Noi6 means "the 6 of us" in Romanian.

We are five, you are the sixth one.

We thank you for joining us in our trip around the world...

Monday, October 22, 2012

Scrambled Foxtrot

 Athens greets us with sunshine and social unrest. The bus doesn’t go all the way, the subway doesn’t stop at the Syntagma station, the one close to Parliament. We arrive at Cristina and Dan’s house safe and sound. Six years is a long time, but it didn’t change a thing. They spoil us with freshly squeezed orange juice (not all oranges are equal to this task, they have to be small, soft, and with a shiny peel), dried figs from their garden, olives from their trees. Our children don’t remember meeting (they were less than 5 years old) but get together like all teenagers do. They live in a very small apartment, next to a church that rings its bells from 7:30 am. If we all get in the kitchen there is barely room for standing, so we go out and eat feta salad (feta cheese with tomatoes and flooded with virgin olive oil), kokoritzi (a dish made from sheep intestines), sausages and meat patties. 

We didn’t have a plan, but because of the social unrest, with Angela Merckel’s visit (Germany’s chancellor is here to assure the Greek people that European Union is still there for them, only they need to hang on) we chose to visit the continental part of Greece and the Peloponnese first, and leave Athens at the end. They lent us their car and we’re ready to go.

At times I look back at our trip through Greece and imagine the steps of a foxtrot: slow, quick-quick, slow, quick-quick, only now they are ambled and massed by their type, and many slow ones got lost.

Quick: Meteora (Met-eh-aura)

An archipelago of faith in the sea of modern life. Anybody could reach it on the road, climb the steps, view it... few are open to receive its peace.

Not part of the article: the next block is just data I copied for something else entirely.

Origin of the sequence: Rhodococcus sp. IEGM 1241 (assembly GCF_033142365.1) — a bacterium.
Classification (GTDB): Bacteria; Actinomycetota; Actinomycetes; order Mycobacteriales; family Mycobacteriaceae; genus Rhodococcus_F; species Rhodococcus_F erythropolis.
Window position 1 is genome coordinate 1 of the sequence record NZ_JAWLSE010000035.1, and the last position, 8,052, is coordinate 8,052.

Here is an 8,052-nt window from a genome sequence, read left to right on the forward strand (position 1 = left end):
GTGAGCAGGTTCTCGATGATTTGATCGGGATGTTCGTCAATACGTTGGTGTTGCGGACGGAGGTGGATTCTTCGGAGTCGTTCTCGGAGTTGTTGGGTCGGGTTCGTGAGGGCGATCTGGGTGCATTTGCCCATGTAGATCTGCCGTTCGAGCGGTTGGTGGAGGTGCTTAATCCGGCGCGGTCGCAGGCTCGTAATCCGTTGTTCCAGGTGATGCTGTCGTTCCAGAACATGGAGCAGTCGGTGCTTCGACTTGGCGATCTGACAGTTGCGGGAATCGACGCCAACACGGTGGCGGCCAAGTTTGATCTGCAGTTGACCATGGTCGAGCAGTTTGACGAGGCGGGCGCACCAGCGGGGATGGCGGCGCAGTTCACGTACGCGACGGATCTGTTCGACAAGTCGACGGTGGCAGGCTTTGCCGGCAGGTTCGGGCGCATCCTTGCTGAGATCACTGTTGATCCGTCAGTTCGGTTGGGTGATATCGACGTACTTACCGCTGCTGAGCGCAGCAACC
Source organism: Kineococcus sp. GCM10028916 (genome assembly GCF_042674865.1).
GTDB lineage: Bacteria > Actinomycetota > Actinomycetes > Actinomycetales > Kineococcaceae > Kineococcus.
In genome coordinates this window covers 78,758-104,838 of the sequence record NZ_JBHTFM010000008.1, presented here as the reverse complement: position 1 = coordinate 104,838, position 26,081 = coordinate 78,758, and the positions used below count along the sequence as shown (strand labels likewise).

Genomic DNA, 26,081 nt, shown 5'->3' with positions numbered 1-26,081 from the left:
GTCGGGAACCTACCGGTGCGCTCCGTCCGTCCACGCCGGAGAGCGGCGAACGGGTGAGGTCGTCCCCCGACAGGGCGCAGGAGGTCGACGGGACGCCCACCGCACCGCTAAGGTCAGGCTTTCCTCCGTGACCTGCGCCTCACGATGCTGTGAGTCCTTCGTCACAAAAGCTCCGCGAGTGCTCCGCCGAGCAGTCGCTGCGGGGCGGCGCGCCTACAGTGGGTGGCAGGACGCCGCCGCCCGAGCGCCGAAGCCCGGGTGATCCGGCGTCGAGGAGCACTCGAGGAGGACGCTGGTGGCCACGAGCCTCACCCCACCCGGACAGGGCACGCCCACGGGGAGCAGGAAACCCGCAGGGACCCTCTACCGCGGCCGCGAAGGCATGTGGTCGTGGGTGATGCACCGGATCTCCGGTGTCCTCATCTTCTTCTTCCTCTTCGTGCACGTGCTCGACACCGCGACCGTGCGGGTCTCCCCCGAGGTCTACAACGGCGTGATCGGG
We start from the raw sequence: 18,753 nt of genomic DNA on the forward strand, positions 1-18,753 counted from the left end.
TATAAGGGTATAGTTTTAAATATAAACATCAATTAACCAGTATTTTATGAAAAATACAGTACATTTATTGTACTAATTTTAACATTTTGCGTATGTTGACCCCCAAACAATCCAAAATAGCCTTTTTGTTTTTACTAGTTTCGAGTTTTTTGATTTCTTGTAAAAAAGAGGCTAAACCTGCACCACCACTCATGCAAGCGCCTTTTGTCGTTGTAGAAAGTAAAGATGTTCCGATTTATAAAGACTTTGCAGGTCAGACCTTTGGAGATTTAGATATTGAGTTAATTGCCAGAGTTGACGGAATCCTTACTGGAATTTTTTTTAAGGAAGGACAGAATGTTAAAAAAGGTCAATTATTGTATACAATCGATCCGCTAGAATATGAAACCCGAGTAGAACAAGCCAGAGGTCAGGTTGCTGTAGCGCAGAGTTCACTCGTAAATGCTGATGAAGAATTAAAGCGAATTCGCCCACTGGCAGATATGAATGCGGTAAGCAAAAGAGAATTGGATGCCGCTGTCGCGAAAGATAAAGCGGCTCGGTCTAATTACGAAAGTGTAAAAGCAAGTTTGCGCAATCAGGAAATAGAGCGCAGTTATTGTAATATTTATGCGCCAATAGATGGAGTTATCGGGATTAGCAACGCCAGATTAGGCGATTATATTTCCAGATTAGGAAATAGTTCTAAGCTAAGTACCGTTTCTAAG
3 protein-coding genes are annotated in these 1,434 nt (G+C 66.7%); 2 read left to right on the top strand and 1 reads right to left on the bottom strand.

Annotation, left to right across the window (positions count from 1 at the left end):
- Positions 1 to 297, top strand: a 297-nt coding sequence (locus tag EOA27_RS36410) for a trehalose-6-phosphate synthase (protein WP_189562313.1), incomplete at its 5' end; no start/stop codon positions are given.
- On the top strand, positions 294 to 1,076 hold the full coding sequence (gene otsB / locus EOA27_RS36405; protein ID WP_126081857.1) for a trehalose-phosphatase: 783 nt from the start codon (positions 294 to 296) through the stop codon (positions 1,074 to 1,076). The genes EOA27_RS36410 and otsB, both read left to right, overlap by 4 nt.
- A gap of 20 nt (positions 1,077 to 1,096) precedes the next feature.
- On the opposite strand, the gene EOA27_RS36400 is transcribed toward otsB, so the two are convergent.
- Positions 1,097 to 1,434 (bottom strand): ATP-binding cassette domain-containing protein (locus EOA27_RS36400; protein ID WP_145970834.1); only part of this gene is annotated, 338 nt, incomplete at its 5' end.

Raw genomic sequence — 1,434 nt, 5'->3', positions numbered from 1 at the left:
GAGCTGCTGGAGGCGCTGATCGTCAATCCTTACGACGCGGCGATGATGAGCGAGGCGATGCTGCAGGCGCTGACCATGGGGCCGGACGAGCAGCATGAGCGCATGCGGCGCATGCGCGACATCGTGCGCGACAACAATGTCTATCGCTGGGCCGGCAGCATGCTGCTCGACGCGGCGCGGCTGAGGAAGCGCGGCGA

Pillared rocks, 200-300 feet tall, vertical sides, flat top adorned with a monastery. In the 9th century, hermits were living in the crevices and small caves. By the 12th century there was an Orthodox Christian community. From the 14th century they were keeping the faith alive, under Ottoman occupation (Muslims). They were safe from unwanted visitors if they lifted the rope ladders. Today the six monasteries are a World Heritage Site and steps hewn from the rock can take you safe in their midst. 

There is a dress code: long sleeves, long pants, knee length skirts for women. I admire the designs made with recycled terra cotta shingles between rocks. Between geranium pots, kittens play. There is a museum with cult objects, another with the different people and their role in the resistance against Ottoman rule, yet another with kitchen utensils. 

But these are not important for me, the church is,  like a painted Bible, quiet and smelling of frankincense. We enter and look at everything—the wooden seats around the walls; the archbishop's chair, made of ebony and ivory, reminding me of the ones from Red Fort, India; the candelabras with ostrich eggs and bees’ wax candles; and the icons, everywhere on the wall, on the columns, on the ceiling. The colors, the design, so old and yet so fresh, subjects found in every Orthodox church and others only here.